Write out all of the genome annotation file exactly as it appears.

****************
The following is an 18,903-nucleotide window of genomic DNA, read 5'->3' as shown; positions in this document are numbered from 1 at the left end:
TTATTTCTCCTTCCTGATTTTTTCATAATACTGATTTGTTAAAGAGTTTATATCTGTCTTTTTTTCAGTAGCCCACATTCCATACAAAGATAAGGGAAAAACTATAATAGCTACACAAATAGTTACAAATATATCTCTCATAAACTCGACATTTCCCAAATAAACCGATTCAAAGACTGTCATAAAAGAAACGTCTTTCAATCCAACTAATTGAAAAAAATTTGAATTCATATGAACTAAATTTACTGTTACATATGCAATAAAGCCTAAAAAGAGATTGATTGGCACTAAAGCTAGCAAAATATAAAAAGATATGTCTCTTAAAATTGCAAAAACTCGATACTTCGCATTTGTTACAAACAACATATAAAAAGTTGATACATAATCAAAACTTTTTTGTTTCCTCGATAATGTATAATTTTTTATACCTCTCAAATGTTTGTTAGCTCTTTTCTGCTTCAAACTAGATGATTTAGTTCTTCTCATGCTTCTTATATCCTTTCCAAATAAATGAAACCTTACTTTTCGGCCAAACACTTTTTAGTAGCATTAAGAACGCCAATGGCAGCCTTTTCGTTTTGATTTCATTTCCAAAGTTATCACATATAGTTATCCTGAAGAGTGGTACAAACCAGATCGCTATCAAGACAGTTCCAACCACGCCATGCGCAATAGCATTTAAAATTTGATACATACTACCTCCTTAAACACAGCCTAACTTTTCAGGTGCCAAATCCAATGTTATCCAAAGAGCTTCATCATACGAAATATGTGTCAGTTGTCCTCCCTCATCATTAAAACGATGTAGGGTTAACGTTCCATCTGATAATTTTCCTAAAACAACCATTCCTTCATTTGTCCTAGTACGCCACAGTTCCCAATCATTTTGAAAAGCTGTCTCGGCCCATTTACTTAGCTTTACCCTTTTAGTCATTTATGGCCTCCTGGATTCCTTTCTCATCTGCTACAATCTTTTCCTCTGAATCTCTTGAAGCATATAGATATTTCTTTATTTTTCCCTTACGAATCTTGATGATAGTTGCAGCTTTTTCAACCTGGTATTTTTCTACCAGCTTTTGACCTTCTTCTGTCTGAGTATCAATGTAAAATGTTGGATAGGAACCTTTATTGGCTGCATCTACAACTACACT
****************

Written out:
The following is an 18,903-nucleotide window of genomic DNA, read 5'->3' as shown; positions in this document are numbered from 1 at the left end:
TTATTTCTCCTTCCTGATTTTTTCATAATACTGATTTGTTAAAGAGTTTATATCTGTCTTTTTTTCAGTAGCCCACATTCCATACAAAGATAAGGGAAAAACTATAATAGCTACACAAATAGTTACAAATATATCTCTCATAAACTCGACATTTCCCAAATAAACCGATTCAAAGACTGTCATAAAAGAAACGTCTTTCAATCCAACTAATTGAAAAAAATTTGAATTCATATGAACTAAATTTACTGTTACATATGCAATAAAGCCTAAAAAGAGATTGATTGGCACTAAAGCTAGCAAAATATAAAAAGATATGTCTCTTAAAATTGCAAAAACTCGATACTTCGCATTTGTTACAAACAACATATAAAAAGTTGATACATAATCAAAACTTTTTTGTTTCCTCGATAATGTATAATTTTTTATACCTCTCAAATGTTTGTTAGCTCTTTTCTGCTTCAAACTAGATGATTTAGTTCTTCTCATGCTTCTTATATCCTTTCCAAATAAATGAAACCTTACTTTTCGGCCAAACACTTTTTAGTAGCATTAAGAACGCCAATGGCAGCCTTTTCGTTTTGATTTCATTTCCAAAGTTATCACATATAGTTATCCTGAAGAGTGGTACAAACCAGATCGCTATCAAGACAGTTCCAACCACGCCATGCGCAATAGCATTTAAAATTTGATACATACTACCTCCTTAAACACAGCCTAACTTTTCAGGTGCCAAATCCAATGTTATCCAAAGAGCTTCATCATACGAAATATGTGTCAGTTGTCCTCCCTCATCATTAAAACGATGTAGGGTTAACGTTCCATCTGATAATTTTCCTAAAACAACCATTCCTTCATTTGTCCTAGTACGCCACAGTTCCCAATCATTTTGAAAAGCTGTCTCGGCCCATTTACTTAGCTTTACCCTTTTAGTCATTTATGGCCTCCTGGATTCCTTTCTCATCTGCTACAATCTTTTCCTCTGAATCTCTTGAAGCATATAGATATTTCTTTATTTTTCCCTTACGAATCTTGATGATAGTTGCAGCTTTTTCAACCTGGTATTTTTCTACCAGCTTTTGACCTTCTTCTGTCTGAGTATCAATGTAAAATGTTGGATAGGAACCTTTATTGGCTGCATCTACAACTACACT